Agency: European Commission | Branch: FP7 | Program: CP-FP | Phase: SST.2008.4.1.2. | Award Amount: 3.91M | Year: 2009

SAVE ME aims to develop a system that detects natural (i.e. earthquake, fire,) and man-made (i.e. terrorist attacks) disaster events in public transport terminals / vehicles and critical infrastructures (i.e. tunnels, and bridges) and that supports quick and optimal mass evacuation guidance, to save the lives of the general public and the rescuers, giving particular emphasis to the most vulnerable travellers (i.e. children, elderly and disabled). To achieve this, it develops a common ontological framework for hazard recognition, classification and mitigation, innovative algorithms on human behaviour under stress, panic and strong emotions, standardised interface elements for intuitive human guidance, a holistic disaster mitigation strategy and intelligent agents algorithms for guidance personalisation. It employs a Wireless Sensor Network for emergency detection, environmental awareness and travellers position and movements monitoring, as well as a fault tolerant communication network infrastructure. It integrates simulator model data with real time data from these sensors, to reach enhanced crowd behaviour models and uses them in a Decision Support System, to supervise the overall disaster mitigation operation. Thus, it supports the infrastructure operator, guides the rescue team through PDA and the trapped travellers by environmental displays and audio systems, as well as personalised guidance in their mobile phone to the nearest safe and free exit, taking into account their profile (i.e. disability, agility, language, etc.). It also develops appropriate training curricula, content and tools for operators, rescuers and the general public; guidelines to the infrastructure / vehicle operators and designers and standardisation proposals to the policy makers. All project developments are thoroughly and iteratively tested and optimised by lab tests as well as two in pilot sites, at a metro station in Newcastle (UK) and the Gotthard tunnel (Switzerland).

Singleton D.R.,University of North Carolina at Chapel Hill | Richardson S.D.,University of North Carolina at Chapel Hill | Richardson S.D.,IES Solutions | Aitken M.D.,University of North Carolina at Chapel Hill
Biodegradation | Year: 2011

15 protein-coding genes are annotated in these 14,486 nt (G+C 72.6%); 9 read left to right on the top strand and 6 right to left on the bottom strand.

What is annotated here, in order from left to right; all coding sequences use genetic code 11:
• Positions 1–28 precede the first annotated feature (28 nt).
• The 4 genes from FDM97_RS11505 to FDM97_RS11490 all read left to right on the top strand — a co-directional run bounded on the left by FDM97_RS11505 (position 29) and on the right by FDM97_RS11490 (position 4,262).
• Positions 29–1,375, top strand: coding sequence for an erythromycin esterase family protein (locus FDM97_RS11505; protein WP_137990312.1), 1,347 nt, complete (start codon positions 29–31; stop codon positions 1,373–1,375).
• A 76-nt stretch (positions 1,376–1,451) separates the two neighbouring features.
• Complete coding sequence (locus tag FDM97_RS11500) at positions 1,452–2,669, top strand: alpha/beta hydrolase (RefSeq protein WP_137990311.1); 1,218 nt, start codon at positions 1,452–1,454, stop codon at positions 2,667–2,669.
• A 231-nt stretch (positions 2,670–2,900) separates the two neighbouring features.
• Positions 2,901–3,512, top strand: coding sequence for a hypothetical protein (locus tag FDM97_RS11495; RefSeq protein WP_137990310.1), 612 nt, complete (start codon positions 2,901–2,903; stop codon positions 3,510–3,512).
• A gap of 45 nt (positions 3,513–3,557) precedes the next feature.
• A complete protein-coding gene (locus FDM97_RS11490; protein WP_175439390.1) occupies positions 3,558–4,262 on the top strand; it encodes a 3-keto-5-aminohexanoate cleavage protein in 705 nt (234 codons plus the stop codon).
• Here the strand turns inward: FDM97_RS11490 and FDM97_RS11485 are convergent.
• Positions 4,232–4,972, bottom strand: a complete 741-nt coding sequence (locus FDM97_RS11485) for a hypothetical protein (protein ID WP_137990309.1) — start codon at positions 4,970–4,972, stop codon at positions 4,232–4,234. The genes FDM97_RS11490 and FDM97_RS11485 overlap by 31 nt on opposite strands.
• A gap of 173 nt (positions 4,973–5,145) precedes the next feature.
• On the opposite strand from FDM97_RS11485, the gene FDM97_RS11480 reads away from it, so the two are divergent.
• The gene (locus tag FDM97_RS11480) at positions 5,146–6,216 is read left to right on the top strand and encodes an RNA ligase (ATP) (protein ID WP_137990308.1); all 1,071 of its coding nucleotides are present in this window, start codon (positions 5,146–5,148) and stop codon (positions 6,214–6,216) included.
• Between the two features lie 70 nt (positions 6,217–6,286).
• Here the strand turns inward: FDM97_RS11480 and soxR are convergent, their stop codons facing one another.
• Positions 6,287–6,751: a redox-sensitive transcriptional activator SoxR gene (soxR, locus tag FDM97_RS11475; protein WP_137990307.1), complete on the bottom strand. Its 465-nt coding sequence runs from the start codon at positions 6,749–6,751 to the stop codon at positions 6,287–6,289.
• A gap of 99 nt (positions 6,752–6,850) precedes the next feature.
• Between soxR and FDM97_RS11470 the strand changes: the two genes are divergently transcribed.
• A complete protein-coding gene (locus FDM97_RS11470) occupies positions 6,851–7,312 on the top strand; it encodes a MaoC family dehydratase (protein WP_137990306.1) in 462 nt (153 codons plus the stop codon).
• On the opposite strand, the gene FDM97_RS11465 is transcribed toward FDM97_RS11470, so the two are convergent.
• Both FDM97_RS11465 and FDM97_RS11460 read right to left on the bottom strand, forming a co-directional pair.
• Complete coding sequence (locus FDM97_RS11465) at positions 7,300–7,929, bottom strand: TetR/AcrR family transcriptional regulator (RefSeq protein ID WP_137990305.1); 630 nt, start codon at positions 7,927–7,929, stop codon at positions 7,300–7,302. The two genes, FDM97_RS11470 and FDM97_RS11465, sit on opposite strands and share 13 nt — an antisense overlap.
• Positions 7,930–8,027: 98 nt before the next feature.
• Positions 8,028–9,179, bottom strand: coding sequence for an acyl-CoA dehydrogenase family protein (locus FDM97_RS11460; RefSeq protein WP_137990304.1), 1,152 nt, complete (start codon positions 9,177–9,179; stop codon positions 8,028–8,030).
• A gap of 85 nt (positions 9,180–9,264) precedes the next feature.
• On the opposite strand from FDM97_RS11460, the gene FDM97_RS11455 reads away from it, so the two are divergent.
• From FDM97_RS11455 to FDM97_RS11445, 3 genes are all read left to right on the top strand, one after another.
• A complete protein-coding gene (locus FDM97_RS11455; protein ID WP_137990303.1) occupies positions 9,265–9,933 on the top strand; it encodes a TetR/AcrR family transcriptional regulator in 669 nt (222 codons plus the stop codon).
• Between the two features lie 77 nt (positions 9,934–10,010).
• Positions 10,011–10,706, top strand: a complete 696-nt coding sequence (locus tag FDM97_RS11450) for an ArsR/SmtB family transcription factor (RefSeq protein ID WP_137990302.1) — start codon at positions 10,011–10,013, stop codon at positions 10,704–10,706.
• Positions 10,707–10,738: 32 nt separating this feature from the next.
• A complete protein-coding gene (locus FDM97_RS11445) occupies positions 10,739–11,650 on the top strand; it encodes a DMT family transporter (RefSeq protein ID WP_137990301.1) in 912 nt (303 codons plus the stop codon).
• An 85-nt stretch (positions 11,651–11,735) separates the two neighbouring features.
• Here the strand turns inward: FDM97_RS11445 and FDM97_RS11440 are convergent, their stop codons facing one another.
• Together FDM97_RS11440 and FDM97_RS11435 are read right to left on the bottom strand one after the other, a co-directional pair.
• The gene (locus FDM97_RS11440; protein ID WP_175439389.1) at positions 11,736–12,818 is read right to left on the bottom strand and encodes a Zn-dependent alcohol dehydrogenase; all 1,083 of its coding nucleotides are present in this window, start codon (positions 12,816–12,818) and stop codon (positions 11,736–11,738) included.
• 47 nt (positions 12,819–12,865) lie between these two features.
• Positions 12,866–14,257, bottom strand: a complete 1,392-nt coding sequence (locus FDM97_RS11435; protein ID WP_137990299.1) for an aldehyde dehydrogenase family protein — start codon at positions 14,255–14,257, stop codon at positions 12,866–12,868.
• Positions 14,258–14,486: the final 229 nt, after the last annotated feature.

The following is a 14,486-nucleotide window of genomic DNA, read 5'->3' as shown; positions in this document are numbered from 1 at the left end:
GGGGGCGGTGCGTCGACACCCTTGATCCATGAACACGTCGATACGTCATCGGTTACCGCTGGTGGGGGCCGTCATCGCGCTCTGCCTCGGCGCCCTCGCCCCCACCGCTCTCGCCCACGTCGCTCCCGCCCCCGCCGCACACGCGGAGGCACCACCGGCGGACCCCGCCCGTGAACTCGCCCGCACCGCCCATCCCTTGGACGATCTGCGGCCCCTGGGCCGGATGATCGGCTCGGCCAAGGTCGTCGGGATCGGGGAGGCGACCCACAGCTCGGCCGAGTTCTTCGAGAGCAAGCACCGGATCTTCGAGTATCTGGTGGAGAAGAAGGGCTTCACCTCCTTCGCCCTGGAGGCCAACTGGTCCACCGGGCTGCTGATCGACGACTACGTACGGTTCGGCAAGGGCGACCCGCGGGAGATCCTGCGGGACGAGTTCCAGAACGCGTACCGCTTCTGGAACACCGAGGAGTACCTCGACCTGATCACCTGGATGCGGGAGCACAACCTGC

Two aerobic, lab-scale, slurry-phase bioreactors were used to examine the biodegradation of polycyclic aromatic hydrocarbons (PAHs) in contaminated soil and the associated bacterial communities. The two bioreactors were operated under semi-continuous (draw-and-fill) conditions at a residence time of 35 days, but one was fed weekly and the other monthly. Most of the quantified PAHs, including high-molecular-weight compounds, were removed to a greater extent in the weekly-fed bioreactor, which achieved total PAH removal of 76%. Molecular analyses, including pyrosequencing of 16S rRNA genes, revealed significant shifts in the soil bacterial communities after introduction to the bioreactors and differences in the abundance and types of bacteria in each of the bioreactors. The weekly-fed bioreactor displayed a more stable bacterial community with gradual changes over time, whereas the monthly-fed bioreactor community was less consistent and may have been more strongly influenced by the influx of untreated soil during feeding. Phylogenetic groups containing known PAH-degrading bacteria previously identified through stable-isotope probing of the untreated soil were differentially affected by bioreactor conditions. Sequences from members of the Acidovorax and Sphingomonas genera, as well as the uncultivated "Pyrene Group 2" were abundant in the bioreactors. However, the relative abundances of sequences from the Pseudomonas, Sphingobium, and Pseudoxanthomonas genera, as well as from a group of unclassified anthracene degraders, were much lower in the bioreactors compared to the untreated soil. © 2011 Springer Science+Business Media B.V.

IES Solutions | Date: 2011-02-28

The present invention provides a safe, low-cost, effective composition and method for the remediation of contaminated subsurface material, the composition comprising solid alkaline material preferably in combination with stabilizing agents, that can be used to increase or maintain the pH of a subsurface zone and improve the performance of in situ treatment processes.